Shnayim Mikra v’Echad Targum During Kriyas HaTorah
Before we address the specifics of Shnayim Mikra v’Echad Targum, let us discuss the basic concept of learning during the public reading of the Torah (kriyas haTorah).
There are two opinions as to fundamental nature of kriyas haTorah. The first is that every Jewish male over the age of bar mitzvah is obligated to hear the weekly Torah portion read from a kosher scroll on Shabbos morning. In order to fulfill this this obligation, one must pay attention to every word that is read. (See, for example Magen Avraham 146:5.) According to the second opinion, kriyas haTorah is a communal obligation, i.e., a minyan of at least ten adult males must read the weekly Torah portion from a kosher scroll on Shabbos morning but it is not an obligation on any individual per se (Ramban, Ran, Megillah 5a).
The position that an authority takes on this question has a number of halachic ramifications. Most germane for our purposes is the question of whether one may study Torah (for example, Daf Yomi) while the parsha is being read. According to the first position, each individual must pay attention to every word of the Torah reading, with the result that davening or learning at this time would be prohibited, even b’dieved (after the fact). According to the second position, there is room for leniency so long as a minyan is paying attention to the Torah reading.
The Shulchan Aruch (OC 146:2) writes:
Once the reader begins to read from the Torah, it becomes prohibited to speak – even words of Torah and even between aliyos. … There are those who permit learning silently and some say that if there are ten paying attention then it is permitted to speak words of Torah. There are those who permit it (only – MB 146:9) for one whose occupation is Torah study, and those who permit it for one who turns aside before the Torah is opened in order to indicate that he is not listening to the Torah being read. … To review Shnayim Mikra v’Echad Targum during kriyas haTorah is permitted. All this doesn’t apply to parshas Zachor and parshas Parah, which are Torah obligations for one to pay attention and hear from the reader. It would be appropriate for a meticulous person to act carefully and pay attention to hear every Torah portion from the reader.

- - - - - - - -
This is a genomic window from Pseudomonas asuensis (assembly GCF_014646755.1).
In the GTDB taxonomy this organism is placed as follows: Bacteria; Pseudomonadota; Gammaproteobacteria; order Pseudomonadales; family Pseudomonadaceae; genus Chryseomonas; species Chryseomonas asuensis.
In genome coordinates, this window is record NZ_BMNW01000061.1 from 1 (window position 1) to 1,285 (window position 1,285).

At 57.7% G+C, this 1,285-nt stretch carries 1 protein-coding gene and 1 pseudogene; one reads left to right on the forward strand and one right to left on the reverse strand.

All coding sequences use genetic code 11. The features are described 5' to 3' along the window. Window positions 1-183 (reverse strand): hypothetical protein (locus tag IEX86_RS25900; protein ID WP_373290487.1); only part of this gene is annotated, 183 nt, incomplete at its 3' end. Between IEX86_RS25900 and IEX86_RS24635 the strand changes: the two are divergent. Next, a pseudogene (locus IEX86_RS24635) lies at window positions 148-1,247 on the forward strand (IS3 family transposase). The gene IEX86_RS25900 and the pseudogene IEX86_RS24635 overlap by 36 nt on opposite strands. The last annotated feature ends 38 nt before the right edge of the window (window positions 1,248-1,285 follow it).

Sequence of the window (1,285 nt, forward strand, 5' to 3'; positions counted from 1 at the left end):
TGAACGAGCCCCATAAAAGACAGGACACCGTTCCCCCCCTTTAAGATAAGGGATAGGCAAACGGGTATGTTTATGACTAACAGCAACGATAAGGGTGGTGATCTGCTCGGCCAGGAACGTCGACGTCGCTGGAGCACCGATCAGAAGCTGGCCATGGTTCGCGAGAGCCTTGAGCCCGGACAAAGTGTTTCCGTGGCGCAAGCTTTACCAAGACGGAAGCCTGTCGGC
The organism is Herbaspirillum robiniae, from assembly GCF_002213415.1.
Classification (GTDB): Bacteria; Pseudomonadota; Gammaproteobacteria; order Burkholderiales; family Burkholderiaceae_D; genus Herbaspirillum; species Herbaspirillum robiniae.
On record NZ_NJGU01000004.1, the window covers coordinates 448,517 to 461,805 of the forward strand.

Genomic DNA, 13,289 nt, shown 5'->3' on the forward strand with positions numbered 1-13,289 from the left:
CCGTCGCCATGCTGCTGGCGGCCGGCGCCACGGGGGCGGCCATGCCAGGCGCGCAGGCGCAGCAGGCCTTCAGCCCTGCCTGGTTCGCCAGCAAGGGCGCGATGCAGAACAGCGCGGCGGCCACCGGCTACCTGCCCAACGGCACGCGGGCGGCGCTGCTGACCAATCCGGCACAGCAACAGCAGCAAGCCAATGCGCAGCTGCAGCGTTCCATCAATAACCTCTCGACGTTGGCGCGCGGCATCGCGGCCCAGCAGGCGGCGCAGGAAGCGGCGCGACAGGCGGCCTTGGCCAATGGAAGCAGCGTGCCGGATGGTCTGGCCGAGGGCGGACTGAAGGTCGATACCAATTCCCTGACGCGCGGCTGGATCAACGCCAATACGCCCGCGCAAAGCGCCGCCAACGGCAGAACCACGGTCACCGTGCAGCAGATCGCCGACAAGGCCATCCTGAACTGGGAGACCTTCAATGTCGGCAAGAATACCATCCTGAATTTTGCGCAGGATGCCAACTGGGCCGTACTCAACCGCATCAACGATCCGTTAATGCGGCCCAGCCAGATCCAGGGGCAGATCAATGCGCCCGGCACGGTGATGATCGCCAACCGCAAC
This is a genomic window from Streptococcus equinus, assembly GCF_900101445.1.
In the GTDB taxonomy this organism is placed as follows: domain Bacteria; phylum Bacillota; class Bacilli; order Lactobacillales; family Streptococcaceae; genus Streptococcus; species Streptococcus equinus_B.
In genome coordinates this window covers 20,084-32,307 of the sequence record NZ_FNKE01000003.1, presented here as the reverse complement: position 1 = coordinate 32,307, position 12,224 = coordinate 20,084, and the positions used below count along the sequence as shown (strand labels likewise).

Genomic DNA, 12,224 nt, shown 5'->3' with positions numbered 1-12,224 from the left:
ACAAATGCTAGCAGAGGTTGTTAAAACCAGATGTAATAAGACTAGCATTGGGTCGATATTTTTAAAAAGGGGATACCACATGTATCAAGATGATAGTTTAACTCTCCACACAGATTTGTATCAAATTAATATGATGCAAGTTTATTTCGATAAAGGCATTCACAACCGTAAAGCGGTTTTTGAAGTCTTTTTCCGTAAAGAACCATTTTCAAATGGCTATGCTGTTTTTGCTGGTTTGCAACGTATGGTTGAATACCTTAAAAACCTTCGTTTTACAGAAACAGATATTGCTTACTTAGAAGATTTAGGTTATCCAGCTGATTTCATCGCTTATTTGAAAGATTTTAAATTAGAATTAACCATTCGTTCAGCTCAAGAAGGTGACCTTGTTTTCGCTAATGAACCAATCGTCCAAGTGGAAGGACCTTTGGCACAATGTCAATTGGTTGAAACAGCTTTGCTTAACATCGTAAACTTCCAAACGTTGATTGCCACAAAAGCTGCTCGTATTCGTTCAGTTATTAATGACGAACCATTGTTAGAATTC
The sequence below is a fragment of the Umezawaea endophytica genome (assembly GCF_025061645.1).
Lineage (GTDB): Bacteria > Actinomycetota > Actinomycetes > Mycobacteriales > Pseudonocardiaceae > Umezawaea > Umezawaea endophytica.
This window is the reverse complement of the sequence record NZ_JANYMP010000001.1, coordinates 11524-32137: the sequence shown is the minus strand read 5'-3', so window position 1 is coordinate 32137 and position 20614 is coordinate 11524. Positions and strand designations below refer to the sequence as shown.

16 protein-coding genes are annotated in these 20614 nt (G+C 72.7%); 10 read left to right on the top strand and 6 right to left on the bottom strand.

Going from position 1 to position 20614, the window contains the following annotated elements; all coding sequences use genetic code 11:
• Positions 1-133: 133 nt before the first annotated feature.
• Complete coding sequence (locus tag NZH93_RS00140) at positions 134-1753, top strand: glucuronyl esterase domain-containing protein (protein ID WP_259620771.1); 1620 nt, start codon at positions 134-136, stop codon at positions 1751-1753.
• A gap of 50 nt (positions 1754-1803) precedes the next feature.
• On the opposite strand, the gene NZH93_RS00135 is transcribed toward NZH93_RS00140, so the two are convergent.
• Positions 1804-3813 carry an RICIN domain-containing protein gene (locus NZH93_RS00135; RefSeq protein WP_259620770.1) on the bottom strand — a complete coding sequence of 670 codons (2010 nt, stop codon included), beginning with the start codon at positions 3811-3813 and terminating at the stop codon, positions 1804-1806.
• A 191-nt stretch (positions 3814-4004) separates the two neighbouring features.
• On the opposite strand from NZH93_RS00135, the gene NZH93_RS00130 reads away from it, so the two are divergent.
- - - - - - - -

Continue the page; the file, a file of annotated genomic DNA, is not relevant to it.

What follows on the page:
We see from this that acting stringently in this matter may be advisable but doing so is not necessarily indispensable. Mishnah Brurah (146:15) and Aruch HaShulchan (146:6), however, are stringent that each person pay attention to every word of the Torah reading. (The aforementioned Mishnah Brurah mentions that to learn Shnayim Mikra v’Echad Targum or Chumash with Rashi between aliyos is permitted even according to the stringent opinion.)
Which brings us to Shnayim Mikra v’Echad Targum.
The Shulchan Aruch (OC 285:5) is explicit that one is permitted to review Shnayim Mikra v’Echad Targum during the public reading of the Torah. The understanding is that one may do so even if one is not following along with the reader per se. The reason for this is because one who is reviewing Shnayim Mikra v’Echad Targum is nevertheless involved with the same subject matter.
The Mishnah Brurah (285:14) cites the Magen Avraham and others that everyone must hear the Torah read by the shaliach tzibbur. He likewise quotes the Gra that one must hear every letter and follow in a Chumash (and not “help” the shaliach tzibbur by reading along out loud). He then cites the Shivlei Leket, Hagahos Maimoni (AKA Hagahos Maimoniyos) and other authorities with what he considers to be the “main” position: that reviewing Shnayim Mikra v’Echad Targum is only permitted between aliyos. The Mishnah Brurah continues that it seems to him that there’s no reason to be stringent about following along silently with the shaliach tzibbur word-for-word since one’s intention in doing so is both to review Shnayim Mikra v’Echad Targum and to hear each word of the weekly Torah portion. The Mishnah Brurah concludes by citing the Magen Avraham that this is actually the way one should do things, an opinion with which many Achronim concur.
Some authorities (Magen Avraham, Chayei Adam) maintain that one fulfills his obligation in Shnayim Mikra v’Echad Targum by listening to the Torah reading but others (Rambam, Beis Yosef) are of the opinion that one who does so doesn’t fulfill his obligation even b’dieved (after the fact), making it advisable to act stringently in this matter. Aruch HaShulchan (285:3) concludes that reading the parsha word-for-word with the shaliach tzibbur fulfills one of a person’s two reviews of the text.
As with the question of when to review Shnayim Mikra v’Echad Targum, there are many opinions about the specifics of how (and if) to do so during kriyas haTorah. We should view these many opinions as opportunities to find an approach that works best for one’s own completion of the text and translation each week. Of course, when in doubt as to how to proceed, one should always turn to his own rabbi for guidance.